Fraenkel Gallery is pleased to present an exhibition of 45 photographs by Diane Arbus, curated by acclaimed contemporary artist Carrie Mae Weems. A long-time admirer of Arbus’s work, Weems has selected images spanning Arbus’s fifteen-year career, from 1956 until her death in 1971.
“There are and have been and will be an infinite number of things on earth: individuals all different, all wanting different things, all knowing different things, all loving different things, all looking different. Everything that has been on earth has been different from any other thing. That is what I love: the differentness, the uniqueness of all things and the importance of life….I see something that seems wonderful; I see the divineness in ordinary things.”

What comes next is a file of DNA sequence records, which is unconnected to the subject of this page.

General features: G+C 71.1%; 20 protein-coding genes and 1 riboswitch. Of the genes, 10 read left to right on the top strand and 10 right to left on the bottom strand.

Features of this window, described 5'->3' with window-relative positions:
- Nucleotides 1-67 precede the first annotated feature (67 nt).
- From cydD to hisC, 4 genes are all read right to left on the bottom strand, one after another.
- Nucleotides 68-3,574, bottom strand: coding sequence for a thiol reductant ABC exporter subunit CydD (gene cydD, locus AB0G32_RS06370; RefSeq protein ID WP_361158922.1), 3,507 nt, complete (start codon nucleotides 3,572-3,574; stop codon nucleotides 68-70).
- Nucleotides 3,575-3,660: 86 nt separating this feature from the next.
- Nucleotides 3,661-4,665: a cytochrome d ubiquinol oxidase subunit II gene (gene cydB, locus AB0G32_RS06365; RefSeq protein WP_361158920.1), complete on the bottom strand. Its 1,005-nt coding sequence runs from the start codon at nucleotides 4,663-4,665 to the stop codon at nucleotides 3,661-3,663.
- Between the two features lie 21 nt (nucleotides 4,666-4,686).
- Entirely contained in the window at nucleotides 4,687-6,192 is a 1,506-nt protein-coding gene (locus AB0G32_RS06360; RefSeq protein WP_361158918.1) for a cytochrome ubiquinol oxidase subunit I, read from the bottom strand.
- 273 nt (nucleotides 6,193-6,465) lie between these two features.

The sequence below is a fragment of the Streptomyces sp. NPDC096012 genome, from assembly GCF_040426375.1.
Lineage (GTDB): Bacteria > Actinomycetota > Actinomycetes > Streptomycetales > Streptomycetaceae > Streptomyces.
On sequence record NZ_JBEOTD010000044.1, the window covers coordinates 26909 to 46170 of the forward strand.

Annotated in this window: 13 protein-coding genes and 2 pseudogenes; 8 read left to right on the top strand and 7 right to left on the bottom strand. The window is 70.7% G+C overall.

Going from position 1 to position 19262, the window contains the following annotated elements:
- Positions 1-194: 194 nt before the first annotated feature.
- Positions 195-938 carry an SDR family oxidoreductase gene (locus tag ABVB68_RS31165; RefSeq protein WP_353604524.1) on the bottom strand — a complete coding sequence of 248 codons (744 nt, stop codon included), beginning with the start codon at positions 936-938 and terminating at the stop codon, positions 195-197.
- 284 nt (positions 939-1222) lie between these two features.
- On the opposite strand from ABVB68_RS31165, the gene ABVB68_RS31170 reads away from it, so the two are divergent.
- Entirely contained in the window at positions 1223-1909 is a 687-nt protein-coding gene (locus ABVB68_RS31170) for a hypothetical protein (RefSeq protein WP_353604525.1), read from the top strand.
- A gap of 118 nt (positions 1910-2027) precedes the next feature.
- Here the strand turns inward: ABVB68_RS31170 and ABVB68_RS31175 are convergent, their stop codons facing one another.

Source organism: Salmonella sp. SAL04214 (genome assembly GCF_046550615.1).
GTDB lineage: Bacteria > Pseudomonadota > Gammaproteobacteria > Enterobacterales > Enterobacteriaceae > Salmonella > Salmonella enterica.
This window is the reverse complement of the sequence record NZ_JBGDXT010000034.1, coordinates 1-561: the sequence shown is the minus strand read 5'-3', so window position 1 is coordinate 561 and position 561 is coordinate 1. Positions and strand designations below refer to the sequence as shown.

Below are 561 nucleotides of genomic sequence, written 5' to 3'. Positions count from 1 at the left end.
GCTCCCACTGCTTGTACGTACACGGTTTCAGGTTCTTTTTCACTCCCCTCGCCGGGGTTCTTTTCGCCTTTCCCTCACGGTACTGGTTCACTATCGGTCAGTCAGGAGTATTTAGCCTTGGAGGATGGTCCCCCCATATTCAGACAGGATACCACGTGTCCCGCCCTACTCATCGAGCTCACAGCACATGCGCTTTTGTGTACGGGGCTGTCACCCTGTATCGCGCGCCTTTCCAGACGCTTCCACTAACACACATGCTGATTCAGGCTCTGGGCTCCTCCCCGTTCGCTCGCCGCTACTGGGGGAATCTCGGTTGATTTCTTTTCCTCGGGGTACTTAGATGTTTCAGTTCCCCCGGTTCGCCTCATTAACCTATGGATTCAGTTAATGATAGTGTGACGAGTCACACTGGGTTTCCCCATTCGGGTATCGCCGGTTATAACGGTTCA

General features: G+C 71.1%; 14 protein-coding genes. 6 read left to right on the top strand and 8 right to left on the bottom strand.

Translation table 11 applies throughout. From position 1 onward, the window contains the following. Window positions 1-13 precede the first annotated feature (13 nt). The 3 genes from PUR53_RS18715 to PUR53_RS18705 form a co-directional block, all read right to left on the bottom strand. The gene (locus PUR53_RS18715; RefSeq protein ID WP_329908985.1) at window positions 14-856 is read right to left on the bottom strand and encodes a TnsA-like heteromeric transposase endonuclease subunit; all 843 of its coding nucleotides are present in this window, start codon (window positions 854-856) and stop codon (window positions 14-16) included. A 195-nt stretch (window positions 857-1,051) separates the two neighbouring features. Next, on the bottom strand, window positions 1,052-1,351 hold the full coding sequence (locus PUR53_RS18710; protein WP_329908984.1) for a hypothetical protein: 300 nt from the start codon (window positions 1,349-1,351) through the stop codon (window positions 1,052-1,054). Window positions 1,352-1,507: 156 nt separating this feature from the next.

—Diane Arbus in a high-school essay on Plato, 1939
“I want to photograph the considerable ceremonies of our present because we tend while living here and now to perceive only what is random and barren and formless about it. While we regret that the present is not like the past and despair of its ever becoming the future, its innumerable inscrutable habits lie in wait for their meaning. I want to gather them, like somebody’s grandmother putting up preserves, because they will have been so beautiful…”
—Diane Arbus in her Guggenheim Fellowship application, 1963
‘But ladies, I am 76 years old.’
The World’s Most Perfectly Developed Man’ now lives among the aged in Florida. But age, to Charles Atlas, does not mean being reduced to a seven-stone weakling again.’
—Headline of article by Philip Norman in Sunday Times Magazine (London), accompanied by photographs by Diane Arbus, October 19, 1969.
“For me the subject of the picture is always more important than the picture. And more complicated.”Diane Arbus
“I don’t press the shutter. The image does, and it’s like being gently clobbered.”Diane Arbus